The birthing was troubled, full of pain, and lasted longer than a day. Cronis and the town were frightened and believed both mother and child would die. Finally, the baby was delivered, and he had two small blunt protrusions growing from the crown of his tiny head. The witch’s husband and his father were fearful and angry. They said the baby was born of Hell and accused Avelia of consorting with demons.
Cronis refused to accept the child. He forcefully took the babe from his wife, and with his father’s blessing, dashed him on the rocks near the waterfall. The witch was filled with despair that turned to fury. How ignorant, she raged. They would murder an innocent child because he was born different. She had not lain with anyone but her husband. She thought he loved her. She trusted him. She was a fool. She would not be a fool any longer.
She fled Candel Falls and found a hidden cave a day’s walk away. There, she did exactly what she had been accused of doing, and summoned and communed with demons. For a steep price, the smiling sly creatures showed her a way to exact revenge on the town.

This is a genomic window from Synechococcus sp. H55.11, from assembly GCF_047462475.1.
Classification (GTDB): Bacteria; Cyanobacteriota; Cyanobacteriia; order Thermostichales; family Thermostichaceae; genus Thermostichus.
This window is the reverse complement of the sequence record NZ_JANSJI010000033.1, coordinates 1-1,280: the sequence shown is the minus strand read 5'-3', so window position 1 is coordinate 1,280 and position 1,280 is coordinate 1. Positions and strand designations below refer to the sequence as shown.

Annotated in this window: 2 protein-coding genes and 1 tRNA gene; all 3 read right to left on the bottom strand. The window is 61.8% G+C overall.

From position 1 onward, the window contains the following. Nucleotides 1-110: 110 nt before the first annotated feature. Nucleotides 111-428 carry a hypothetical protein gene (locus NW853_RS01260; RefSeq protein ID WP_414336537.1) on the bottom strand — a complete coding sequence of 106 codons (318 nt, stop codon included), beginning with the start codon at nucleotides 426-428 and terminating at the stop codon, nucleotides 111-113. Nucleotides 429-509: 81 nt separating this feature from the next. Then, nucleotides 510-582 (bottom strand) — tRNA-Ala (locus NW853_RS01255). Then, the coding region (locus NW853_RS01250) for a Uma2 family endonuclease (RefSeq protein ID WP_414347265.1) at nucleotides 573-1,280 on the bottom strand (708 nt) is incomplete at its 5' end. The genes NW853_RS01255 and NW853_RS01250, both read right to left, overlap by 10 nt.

Avelia went into the dark wood and found the items she needed for the spell. The rest she had in her stores. Marjoram, thistle, cones, and nuts. It was a new moon, and a time for births. This wild ritual would birth abominations, and they would feast on Candel Falls. A garnet and onyx stone rounded out the ingredients. She placed them in a pot. She drew her ceremonial knife and sliced open her palm.
Blood dripped in the pot, and she chanted the words the demons gave her. The incantation ignited and Avelia could feel the dead stir under the dirt. She spoke in her mind and commanded them, “Go to Candel Falls at the witching hour. Leave no one alive. Make the deaths of Cronis and his father slow and agonizing, then throw their bodies over the fall.”